What Are Transition Lenses?

Published December 3, 2020

Has your optometrist recommended transition lenses? 

Your optometrist may have referred to transition lenses as photochromic lenses, or maybe even light-adaptive lenses, or variable tint lenses. All of these names refer to the same type of lens.

Transition lenses are eyeglasses that are designed to be clear for indoor use and automatically darken when exposed to sunlight or UV light.

With their unique design, transition lenses may eliminate the need for sunglasses and are therefore convenient for those who wear glasses full time.

Transition lenses are also trusted to provide 100 percent UVA and UVB protection when they are both clear and dark.

How do transition lenses work?

When transition lenses are exposed to the sun’s ultraviolet (UV) rays, the molecules inside the lens become activated, causing them to automatically darken. Since UV rays are able to penetrate through the clouds, not only do transition lenses darken on bright sunny days, but also when the sky is cloudy and overcast.

Transition lenses automatically adjust their color according to the light and UV intensity in the environment.

Are transition lenses right for you?

The following is a guide to help you decide if transition lenses are right for you. 

Advantages 

  • Convenience. Transition lenses can be worn both indoors and outdoors, and may eliminate the need for sunglasses.
  • UV protection. Overexposure to UV radiation can increase your risk of cataracts and age-related macular degeneration later in life. Transition lenses provide 100 percent UVA and UVB protection when they are clear and dark.
  • Blue light protection. Blue light that is emitted from unnatural sources, such as computer screens and other digital devices, is a common cause of digital eye strain.
  • Variety of lens designs. Transition lenses come in many different lens designs, including bifocals, multifocals, and high-index lenses.
  • Variety of shades and colors. While some people prefer a lighter density gray lens, others prefer the darkest brown lens possible. Transition lenses are now available in a variety of lens densities and colors, catering to the many different personal styles.
  • Sports eyewear. Transition lenses are available in polycarbonate and trivex lenses, both lens materials that are safe to wear while playing sports.
  • Lens coatings. Transition lenses can be easily coated with anti-reflective (AR) coatings to reduce glare and improve vision for night driving.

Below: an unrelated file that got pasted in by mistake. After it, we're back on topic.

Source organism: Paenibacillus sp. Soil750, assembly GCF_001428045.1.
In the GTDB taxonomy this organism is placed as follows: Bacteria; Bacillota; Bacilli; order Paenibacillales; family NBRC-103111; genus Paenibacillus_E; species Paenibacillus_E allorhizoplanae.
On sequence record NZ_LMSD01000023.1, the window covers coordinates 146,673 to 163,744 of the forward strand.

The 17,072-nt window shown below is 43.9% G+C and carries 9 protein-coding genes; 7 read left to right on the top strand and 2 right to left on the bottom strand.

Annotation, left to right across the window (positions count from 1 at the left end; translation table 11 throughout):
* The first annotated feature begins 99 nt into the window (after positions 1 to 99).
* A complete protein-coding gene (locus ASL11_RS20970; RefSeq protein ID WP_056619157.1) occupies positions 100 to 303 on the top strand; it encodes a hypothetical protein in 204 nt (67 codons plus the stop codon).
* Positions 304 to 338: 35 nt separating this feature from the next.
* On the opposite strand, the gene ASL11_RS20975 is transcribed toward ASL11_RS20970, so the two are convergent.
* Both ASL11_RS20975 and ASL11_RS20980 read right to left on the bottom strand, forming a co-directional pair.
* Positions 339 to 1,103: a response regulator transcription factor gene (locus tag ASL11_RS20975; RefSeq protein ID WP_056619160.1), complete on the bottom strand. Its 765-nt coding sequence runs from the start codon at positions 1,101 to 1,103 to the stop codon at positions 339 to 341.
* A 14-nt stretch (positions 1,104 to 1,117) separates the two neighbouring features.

Disadvantages

  • Transition lenses can vary in their features:
    • Automatic darkening. Transition lenses darken as soon as they are exposed to sunlight or UV light. This can get frustrating if you would like your lens to remain clear in certain situations or environments— such as your workplace or a doctor’s office that has bright fluorescent lighting.
    • Lens color. Transition lenses are only available in grey, brown and green, and may not be what you’re looking for if you prefer a different color sunglass tint.
    • Time of adjustment. Since transition lenses darken gradually, they cannot provide instant total darkness like a regular pair of sunglasses. They also require time to adjust to indoor lighting, and therefore can take some time to become completely clear as well. This adjustment period can be inconvenient at times.
    • Temperature can affect color adjustment. Some types of transition lenses may take longer to darken, especially in cold weather.
    • Not all transition lenses darken inside the car. This is primarily because the windshield is designed with UV protection and therefore, the transition lenses may not activate in the car. Some newer transition lens designs have been designed to darken in the car, even with UV protected windshields.
  • Cost. Transition lenses are typically more expensive than regular lenses.

Although transition lenses can be beneficial in many different ways, your lifestyle, personal preference, and budget are important factors to keep in mind when deciding if these lenses are right for you.

Speak with your optometrist to learn more about the different types of transition lenses and to discuss your options with an eye care professional.